Real Milk

Screen printed on matte Dura-Lar film and clear plastic hardcover. Digital offset printed on Glama Natural vellum text.

7 in x 10 in x 1/3 in, 63 pages.

Edition 100



by Ryan Kuo and Veronica Graham

Real Milk is based on real-life “smart” dairy farms, where cows milk themselves using milking robots. This technology is said to benefit the cow, who is thought to be happier because she can produce milk on her own schedule. Most importantly, the milk tastes better because it is more pure. Real Milk shows multiple intersecting perspectives: the farming systems that guide the cow’s behavior; the cow who is quietly passing through these systems; and the disembodied voice that sells the story of bovine empowerment (and maximum yield). These perspectives visibly overlap across the translucent pages of the book, forming a complex picture. Ultimately, what seems like autonomy is really automation.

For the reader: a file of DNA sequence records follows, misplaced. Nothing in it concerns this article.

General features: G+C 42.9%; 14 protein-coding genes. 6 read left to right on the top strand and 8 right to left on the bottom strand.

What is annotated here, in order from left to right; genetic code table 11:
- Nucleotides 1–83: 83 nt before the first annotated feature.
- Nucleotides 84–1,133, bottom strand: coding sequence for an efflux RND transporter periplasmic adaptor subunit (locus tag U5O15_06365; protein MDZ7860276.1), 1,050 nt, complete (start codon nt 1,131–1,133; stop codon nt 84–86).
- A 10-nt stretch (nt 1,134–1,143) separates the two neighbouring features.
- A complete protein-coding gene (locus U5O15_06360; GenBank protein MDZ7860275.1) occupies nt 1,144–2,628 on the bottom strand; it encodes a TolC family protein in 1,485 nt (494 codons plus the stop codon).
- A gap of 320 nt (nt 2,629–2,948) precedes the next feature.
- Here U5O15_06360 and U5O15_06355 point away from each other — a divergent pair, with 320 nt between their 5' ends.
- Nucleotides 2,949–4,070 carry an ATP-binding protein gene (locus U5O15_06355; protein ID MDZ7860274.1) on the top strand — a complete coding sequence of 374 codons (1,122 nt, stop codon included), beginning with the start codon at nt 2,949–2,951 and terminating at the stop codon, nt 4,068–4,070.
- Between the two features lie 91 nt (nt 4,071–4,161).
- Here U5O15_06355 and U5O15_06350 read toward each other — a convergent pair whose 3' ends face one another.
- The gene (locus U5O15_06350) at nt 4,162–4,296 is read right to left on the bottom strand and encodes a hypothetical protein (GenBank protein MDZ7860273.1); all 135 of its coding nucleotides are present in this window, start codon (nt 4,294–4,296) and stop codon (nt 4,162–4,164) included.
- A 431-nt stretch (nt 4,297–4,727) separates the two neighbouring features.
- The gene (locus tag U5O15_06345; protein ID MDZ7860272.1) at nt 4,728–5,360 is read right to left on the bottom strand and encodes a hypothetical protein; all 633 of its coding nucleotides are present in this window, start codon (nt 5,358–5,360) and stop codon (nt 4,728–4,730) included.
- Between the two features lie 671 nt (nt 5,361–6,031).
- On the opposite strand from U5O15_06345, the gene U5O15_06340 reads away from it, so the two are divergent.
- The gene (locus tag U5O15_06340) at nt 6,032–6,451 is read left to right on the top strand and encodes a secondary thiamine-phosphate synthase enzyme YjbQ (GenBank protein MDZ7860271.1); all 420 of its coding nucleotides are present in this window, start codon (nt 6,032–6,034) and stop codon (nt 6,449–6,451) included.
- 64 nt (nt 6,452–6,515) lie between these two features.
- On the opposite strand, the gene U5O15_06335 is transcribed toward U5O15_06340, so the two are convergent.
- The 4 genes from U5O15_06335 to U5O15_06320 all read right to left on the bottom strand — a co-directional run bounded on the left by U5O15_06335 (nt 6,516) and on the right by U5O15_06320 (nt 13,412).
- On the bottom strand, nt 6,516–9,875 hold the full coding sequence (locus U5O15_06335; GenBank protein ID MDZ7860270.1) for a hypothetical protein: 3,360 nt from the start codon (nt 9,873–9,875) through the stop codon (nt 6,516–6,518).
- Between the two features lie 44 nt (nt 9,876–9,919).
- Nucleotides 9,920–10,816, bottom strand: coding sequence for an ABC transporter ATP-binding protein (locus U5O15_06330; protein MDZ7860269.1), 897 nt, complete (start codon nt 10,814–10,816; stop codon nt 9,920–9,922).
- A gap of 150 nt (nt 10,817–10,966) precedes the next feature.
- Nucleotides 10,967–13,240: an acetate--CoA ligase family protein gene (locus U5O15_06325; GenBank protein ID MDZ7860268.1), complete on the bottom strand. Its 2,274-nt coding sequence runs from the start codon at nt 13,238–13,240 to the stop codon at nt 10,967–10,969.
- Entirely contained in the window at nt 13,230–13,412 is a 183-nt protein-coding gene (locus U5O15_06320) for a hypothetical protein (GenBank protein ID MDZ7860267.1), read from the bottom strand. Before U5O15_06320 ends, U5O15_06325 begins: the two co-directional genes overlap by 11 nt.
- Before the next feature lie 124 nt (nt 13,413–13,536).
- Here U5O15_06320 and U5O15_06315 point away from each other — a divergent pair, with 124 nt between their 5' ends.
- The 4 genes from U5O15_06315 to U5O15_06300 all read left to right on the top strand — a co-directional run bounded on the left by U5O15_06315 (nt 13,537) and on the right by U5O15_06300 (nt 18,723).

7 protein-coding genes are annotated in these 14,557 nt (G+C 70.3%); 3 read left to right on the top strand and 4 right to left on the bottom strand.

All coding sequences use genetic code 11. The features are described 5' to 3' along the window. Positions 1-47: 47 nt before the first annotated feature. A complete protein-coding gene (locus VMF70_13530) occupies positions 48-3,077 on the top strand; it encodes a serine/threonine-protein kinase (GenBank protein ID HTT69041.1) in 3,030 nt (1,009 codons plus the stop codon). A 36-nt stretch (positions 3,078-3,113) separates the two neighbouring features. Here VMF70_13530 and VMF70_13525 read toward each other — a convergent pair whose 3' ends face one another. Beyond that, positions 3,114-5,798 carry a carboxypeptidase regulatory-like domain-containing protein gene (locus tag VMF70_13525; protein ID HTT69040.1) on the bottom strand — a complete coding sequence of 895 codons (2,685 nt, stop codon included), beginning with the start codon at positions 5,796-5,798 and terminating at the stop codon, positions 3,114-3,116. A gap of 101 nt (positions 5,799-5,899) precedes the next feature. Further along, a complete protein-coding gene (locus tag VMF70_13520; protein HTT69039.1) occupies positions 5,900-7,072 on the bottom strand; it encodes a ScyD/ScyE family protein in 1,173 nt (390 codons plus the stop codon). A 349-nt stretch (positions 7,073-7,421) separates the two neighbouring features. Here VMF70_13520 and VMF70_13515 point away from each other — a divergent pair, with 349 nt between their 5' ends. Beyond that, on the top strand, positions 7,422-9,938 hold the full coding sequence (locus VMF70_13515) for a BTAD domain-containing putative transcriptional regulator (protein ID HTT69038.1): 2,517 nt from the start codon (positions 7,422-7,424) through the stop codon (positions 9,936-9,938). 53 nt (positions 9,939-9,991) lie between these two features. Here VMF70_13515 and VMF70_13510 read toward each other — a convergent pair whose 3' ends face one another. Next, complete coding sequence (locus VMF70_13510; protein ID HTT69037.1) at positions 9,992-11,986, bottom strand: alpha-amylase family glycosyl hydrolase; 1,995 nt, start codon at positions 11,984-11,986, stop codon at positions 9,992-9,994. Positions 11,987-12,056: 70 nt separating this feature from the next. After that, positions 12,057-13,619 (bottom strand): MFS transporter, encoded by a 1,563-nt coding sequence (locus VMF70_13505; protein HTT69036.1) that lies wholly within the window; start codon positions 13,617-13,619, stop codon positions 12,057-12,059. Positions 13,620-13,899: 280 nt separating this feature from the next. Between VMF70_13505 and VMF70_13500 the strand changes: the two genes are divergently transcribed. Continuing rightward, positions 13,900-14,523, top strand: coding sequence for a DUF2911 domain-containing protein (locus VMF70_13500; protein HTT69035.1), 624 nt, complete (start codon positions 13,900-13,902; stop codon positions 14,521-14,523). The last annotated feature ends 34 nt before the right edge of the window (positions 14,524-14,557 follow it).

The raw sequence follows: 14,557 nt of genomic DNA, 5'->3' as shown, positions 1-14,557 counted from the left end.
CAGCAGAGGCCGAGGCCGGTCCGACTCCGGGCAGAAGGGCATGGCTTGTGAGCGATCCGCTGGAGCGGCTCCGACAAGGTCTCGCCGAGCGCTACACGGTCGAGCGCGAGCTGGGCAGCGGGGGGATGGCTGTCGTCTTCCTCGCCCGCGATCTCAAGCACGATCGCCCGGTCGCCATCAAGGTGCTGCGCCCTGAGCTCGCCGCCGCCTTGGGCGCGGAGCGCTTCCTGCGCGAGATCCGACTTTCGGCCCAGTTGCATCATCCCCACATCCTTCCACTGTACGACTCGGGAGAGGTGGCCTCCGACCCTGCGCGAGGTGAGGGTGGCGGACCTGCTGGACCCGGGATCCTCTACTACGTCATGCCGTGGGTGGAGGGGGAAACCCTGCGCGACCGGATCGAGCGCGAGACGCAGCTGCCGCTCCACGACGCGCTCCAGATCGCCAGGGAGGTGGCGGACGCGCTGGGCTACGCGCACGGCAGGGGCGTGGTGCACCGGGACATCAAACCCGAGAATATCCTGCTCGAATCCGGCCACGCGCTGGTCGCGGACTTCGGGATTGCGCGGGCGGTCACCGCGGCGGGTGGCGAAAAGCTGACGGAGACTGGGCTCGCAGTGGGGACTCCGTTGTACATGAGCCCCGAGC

Each page of Real Milk is composed using interlocking “Wang tiles”. This mathematical system consists of 16 square tiles that can be endlessly combined without forming any repeating patterns. For decades, Wang tiles and similar graphical systems have been used in video games from Pac-Man to Stardew Valley to draw maps that suggest coherent worlds extending beyond the frame. In Real Milk, the sprawling tiles illustrate the cow’s dream of freedom, as well as hint at the unseen rules that structure her dream. They also provided a unique way to collaborate for Veronica Graham, who drew the Wang tile sets; and Ryan Kuo, who recombined and arranged Veronica’s tiles into full page layouts. Neither person could completely predict what shapes would form. Together with the computer, they worked toward an uncertain end, letting the system finish their thought.